3D Boston, Maine Cycling, Facebook, More: Thursday Afternoon Buzz, May 10, 2018


Wow. From the Boston Globe: You can see your home from here. A new 3D map covers the entire city. “For years, the Boston Planning & Development Agency has kept a wooden scale model of downtown in a room on the ninth floor of City Hall. It’s a way for officials to see what proposed buildings would look like in context. Now the BPDA is bringing that concept into the 21st century, and making it public. The agency on Tuesday unveiled a new digital 3-D model of Boston on its website, the latest step in the BPDA’s push to be more transparent, and to spark conversations about planning for the city’s future. It’s a model of the entire city, with 129,000 buildings from East Boston to Mattapan.”

Bangor Daily News: This website helps you discover the perfect Maine bike route. “It’s a familiar conundrum for bicycling enthusiasts — the desire to explore new roads or trails on two wheels competing with the fear of encountering monster hills, heavy vehicular traffic or simply getting lost on unfamiliar routes. Now, thanks to a new website launched last week by The Bicycle Coalition of Maine, much of that guess work is eliminated.”


CNET: Facebook bans foreign advertisers from Irish abortion referendum . “Facebook has banned foreign spending on ads related to an upcoming Irish vote on its abortion law, saying it’s concerned groups outside of the country may try to influence the outcome of the sensitive referendum. The social network said on Tuesday it would reject ads related to the May 25 vote, which could repeal the country’s ban on abortion if the messages were purchased by ‘advertisers outside of Ireland.’ Ireland doesn’t allow political donations from other countries, but its laws don’t cover advertising on social media.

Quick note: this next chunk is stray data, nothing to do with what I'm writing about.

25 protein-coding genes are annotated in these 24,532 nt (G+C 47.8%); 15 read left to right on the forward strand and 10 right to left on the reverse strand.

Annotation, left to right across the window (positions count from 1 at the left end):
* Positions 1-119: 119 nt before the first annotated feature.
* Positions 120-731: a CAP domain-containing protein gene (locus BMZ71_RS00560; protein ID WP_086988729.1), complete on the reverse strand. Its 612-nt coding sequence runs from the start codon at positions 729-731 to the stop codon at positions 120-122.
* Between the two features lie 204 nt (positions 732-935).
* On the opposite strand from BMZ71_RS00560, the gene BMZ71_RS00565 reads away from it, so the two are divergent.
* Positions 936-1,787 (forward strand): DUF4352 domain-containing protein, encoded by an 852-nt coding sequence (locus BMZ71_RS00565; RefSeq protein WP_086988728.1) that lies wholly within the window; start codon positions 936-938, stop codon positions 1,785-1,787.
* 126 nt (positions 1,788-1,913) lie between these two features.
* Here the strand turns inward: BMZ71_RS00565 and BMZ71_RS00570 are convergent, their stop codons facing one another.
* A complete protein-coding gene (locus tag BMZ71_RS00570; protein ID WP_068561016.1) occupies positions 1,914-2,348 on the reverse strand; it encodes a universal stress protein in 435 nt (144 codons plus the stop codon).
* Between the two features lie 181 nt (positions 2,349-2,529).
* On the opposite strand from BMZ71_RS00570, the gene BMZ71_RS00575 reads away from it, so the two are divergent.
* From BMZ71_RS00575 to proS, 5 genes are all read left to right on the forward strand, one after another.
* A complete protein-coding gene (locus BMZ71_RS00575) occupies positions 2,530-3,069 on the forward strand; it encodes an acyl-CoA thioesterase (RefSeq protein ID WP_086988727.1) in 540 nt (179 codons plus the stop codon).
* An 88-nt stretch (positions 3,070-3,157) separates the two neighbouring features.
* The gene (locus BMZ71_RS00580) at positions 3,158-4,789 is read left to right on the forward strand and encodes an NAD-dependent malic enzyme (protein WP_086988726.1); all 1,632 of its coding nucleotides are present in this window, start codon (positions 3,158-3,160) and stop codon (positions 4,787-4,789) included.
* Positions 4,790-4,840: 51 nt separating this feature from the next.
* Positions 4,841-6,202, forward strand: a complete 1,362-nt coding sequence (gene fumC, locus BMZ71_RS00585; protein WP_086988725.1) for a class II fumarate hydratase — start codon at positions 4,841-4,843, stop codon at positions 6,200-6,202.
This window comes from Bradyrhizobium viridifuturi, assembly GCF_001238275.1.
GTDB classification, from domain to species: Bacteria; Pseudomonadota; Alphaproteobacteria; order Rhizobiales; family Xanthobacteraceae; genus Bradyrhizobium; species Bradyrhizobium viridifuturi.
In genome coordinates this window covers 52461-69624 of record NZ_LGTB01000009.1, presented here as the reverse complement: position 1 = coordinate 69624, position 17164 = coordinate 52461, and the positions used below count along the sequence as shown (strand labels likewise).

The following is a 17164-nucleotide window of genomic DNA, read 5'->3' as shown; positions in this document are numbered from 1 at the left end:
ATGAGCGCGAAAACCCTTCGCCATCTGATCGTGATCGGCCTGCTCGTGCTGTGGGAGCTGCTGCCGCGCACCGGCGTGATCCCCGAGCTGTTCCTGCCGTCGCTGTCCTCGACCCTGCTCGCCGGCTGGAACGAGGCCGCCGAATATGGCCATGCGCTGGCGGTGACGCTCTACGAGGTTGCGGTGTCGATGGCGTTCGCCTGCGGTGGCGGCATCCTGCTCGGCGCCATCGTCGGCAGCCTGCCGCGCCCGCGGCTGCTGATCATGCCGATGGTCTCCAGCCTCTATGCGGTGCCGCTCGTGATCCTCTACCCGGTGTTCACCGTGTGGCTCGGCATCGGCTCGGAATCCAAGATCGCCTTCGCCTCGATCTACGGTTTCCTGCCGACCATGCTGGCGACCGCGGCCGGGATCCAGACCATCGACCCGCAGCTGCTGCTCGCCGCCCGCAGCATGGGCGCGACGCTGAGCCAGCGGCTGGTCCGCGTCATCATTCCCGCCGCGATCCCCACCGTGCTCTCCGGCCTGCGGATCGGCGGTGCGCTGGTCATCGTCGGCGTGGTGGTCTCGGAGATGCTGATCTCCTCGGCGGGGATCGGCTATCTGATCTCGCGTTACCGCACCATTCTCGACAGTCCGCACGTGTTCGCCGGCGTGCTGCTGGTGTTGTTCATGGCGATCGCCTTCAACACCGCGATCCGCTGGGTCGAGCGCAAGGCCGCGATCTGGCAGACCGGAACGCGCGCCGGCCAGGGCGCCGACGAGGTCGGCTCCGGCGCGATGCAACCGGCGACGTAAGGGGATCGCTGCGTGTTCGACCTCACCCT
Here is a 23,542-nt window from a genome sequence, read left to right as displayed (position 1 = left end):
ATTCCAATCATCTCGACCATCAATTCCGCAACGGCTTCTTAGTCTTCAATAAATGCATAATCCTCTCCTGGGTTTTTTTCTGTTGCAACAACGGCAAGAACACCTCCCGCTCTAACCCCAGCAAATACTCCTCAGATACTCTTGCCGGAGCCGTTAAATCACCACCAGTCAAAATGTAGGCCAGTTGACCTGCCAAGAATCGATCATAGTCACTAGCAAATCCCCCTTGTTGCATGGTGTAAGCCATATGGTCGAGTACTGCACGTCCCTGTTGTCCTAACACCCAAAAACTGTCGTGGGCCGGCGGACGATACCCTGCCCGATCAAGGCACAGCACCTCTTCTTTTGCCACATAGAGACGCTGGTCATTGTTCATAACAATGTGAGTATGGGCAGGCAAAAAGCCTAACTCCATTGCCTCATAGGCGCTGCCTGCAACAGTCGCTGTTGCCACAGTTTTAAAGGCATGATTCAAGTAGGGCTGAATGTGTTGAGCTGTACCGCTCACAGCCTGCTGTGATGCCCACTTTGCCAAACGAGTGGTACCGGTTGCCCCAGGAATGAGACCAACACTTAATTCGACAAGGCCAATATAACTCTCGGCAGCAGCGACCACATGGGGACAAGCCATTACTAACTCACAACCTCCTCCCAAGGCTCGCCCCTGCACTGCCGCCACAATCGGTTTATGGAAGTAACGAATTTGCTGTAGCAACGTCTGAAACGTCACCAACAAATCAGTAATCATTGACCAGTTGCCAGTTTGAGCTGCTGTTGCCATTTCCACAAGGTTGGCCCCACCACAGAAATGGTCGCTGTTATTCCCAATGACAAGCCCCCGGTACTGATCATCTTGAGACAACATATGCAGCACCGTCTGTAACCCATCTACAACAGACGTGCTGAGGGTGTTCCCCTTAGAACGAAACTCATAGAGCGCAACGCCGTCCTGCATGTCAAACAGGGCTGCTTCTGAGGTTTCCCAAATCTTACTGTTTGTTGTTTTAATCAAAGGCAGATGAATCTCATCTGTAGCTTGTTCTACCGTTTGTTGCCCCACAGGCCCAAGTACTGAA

MIT Technology Review: A new company audits algorithms to see how biased they are. “Mathematician Cathy O’Neil is offering businesses a chance to test their algorithms for fairness.”

AZCentral: Cults increasingly gain followers on Facebook, Twitter, YouTube . “Below the breathless praise, the smiling black-and-white photos and the promises of a spiritual awakening, Bentinho Massaro’s website shows seekers how to join. ‘It’s quite simple,’ the guru’s website reads. ‘We suggest you become organically more familiar with Bentinho’s work and effortlessly let its magic rub off on you and change your life by liking Bentinho on Facebook, Subscribing to his YouTube channel, Following him on Instagram, and then proceed to for the real, structured, step-by-step study and implementation of this fun and transformational work.'”


Transparency International: Taking a step back: Why do we care so much about public registers of beneficial ownership?. “You might have seen us celebrating the UK government’s decision last week to require British overseas territories to introduce public registers of beneficial ownership. This means that companies based in places like Bermuda, the Cayman Islands, Turks and Caicos and the British Virgin Islands will soon have to reveal the identity of the real individuals behind companies — the beneficial owners. We’ve called this ‘a major victory in the fight against cross-border corruption’. You might be wondering: why do we care so much about registers of beneficial ownership?”

9to5Mac: Inspiring the future: Why Apple should establish an official public archive. “Last week, Apple celebrated 20 years of the iMac. Major anniversaries are today relatively uncommon for the company, but will become increasingly prevalent in the future. Now 42 years old, Apple is a cornerstone in the technology industry. With such a rich and unique history, Apple’s products and values deserve to be properly catalogued through an official digital archive.” Good afternoon, Internet…

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